Michael McDowell

Keep up with all the Silly Season changes for 2018 with this scorecard

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Aric Almirola became the latest driver to secure a ride for 2018 when Stewart-Haas Racing announced Wednesday that he’ll drive the No. 10 car.

Even with that announcement, more questions remain on which drivers will be in what rides next season.

Here’s a look at where Silly Season stands as Cup teams head to Phoenix Raceway for Sunday’s playoff race.

ANNOUNCED RIDES FOR 2018

— Aric Almirola will join Stewart-Haas Racing and drive the No. 10 car. (announcement made Nov. 8)

Darrell Wallace Jr. will join Richard Petty Motorsports and drive the No. 43 car. (announcement made Oct. 25)

Kasey Kahne will join Leavine Family Racing and drive the No. 95 car. (announcement made Sept. 19)

Ty Dillon signs a multi-year contract to remain at Germain Racing and drive the No. 13 car. Sponsor Geico also extends its deal with the team (announcement made Sept. 5)

Chris Buescher signs a multi-year contract to remain at JTG Daugherty and drive the No. 37 car. (announcement made Aug. 18)

Matt DiBenedetto will remain with Go Fas Racing in the team’s No. 32 car (announcement made Aug. 12)

William Byron will drive the No. 24 at Hendrick Motorsports, replacing Kasey Kahne (announcement made Aug. 9)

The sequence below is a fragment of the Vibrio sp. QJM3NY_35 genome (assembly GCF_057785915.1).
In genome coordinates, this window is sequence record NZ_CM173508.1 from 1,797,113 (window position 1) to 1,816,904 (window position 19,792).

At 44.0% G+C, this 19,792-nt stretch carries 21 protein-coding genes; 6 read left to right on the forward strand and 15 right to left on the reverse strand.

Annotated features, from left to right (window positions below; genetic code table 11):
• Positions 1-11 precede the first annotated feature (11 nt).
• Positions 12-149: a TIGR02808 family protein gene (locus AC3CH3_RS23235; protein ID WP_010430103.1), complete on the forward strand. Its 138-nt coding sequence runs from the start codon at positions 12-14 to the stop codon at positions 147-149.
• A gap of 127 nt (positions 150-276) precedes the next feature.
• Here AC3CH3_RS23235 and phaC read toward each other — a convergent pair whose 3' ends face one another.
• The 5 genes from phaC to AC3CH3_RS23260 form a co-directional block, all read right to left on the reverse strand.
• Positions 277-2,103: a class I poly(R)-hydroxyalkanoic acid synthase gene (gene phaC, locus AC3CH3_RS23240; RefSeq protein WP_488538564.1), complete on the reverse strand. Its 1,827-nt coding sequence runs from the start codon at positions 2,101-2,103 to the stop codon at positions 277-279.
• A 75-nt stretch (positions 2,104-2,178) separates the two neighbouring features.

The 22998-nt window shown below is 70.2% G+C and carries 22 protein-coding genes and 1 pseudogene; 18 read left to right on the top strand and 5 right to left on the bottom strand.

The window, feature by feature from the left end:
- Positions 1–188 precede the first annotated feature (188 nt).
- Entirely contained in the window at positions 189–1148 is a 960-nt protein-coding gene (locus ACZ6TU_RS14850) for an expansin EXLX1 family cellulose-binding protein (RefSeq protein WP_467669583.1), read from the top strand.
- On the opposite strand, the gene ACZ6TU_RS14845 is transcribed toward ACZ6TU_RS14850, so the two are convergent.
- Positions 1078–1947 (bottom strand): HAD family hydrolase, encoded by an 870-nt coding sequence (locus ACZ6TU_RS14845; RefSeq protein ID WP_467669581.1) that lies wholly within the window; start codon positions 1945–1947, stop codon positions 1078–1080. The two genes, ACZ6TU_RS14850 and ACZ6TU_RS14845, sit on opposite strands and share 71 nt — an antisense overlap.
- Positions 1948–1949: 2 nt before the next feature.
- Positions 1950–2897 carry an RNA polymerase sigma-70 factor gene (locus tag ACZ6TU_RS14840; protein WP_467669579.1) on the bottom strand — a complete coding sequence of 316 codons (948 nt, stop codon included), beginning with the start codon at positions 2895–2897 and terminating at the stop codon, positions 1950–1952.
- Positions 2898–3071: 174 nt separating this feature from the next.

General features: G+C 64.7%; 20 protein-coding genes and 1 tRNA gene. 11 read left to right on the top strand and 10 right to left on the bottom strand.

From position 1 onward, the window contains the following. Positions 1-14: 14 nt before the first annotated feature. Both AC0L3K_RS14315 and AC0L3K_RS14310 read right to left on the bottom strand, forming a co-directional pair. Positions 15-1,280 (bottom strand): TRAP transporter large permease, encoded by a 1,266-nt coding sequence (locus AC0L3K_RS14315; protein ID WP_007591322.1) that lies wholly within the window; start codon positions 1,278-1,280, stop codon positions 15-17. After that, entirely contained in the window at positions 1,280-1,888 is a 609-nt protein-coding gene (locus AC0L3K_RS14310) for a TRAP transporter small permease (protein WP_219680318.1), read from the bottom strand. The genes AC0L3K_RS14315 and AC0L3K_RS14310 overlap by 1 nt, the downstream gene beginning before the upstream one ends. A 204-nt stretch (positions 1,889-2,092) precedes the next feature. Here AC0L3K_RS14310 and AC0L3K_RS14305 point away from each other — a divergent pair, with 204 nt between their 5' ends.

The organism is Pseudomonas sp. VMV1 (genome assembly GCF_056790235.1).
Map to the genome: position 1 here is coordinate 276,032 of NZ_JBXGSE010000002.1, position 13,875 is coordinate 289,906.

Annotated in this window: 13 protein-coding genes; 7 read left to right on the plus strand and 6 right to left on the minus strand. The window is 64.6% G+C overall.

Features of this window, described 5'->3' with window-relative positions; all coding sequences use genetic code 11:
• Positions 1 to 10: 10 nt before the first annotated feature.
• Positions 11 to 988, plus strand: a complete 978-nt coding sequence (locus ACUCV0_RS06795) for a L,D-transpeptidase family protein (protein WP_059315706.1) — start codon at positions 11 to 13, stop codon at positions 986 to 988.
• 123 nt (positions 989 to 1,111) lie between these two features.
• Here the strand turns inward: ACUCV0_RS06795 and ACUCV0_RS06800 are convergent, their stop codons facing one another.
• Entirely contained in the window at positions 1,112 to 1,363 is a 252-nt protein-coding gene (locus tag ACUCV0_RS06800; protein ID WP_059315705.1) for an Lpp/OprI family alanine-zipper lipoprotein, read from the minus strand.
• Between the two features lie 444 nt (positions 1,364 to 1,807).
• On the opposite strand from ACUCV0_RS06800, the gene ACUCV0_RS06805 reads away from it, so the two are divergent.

Paul Menard moves to Wood Brothers Racing to drive the No. 21 car (announcement made July 26)

Ryan Blaney moves to Team Penske to drive the No. 12 car and signs a multi-year contract extension (announcement made July 26)

Brad Keselowski agrees to contract extension to drive the No. 2 car for Team Penske (announcement made July 25

Alex Bowman will drive the No. 88 at Hendrick Motorsports, replacing Dale Earnhardt Jr. (announcement made July 20)

Erik Jones will drive the No. 20 at Joe Gibbs Racing, replacing Matt Kenseth (announcement made July 11)

OPEN RIDES

— No. 27: Richard Childress Racing states it will announce plans for a third Cup team at a later date with Paul Menard joining the Wood Brothers for next season. Key will be sponsorship money on what happens with that car.

— No. 34: Front Row Motorsports informed Landon Cassill on Oct. 9 that he would not be returning to the team next season. The team has not announced its driver lineup for next season. 

— No. 41: Stewart-Haas Racing declined to pick up the option on Kurt Busch’s contract for next year on Aug. 1. Even so, the team tweeted that it expected Busch back with sponsor Monster Energy for next year. Busch said Nov. 3 that “we are in negotiations’’ to remain in the No. 41. Co-owner Tony Stewart said Nov. 5: “That’s our goal, is to have Kurt back in that car for next year.’’

AVAILABLE DRIVERS

Matt Kenseth: He said Nov. 4 on the NASCAR on NBC podcast that he has “decided to take some time off” after the 2018 season. Kenseth isn’t using the word retirement but says he has no ride for 2018.

Kurt Busch: With Stewart-Haas Racing declining to pick up his option for next year, Busch is a free agent. Even with Stewart-Haas Racing’s action, there’s still a good chance Busch signs a deal to remain with the organization.

Danica Patrick: She will not return to Stewart-Haas Racing after this season. Patrick has not announced any plans for next season. She’s not looking for a ride in the Xfinity Series. “Cup only,’’ she said.  

Michael McDowellWill not return to Leavine Family Racing with Kasey Kahne joining the team next season.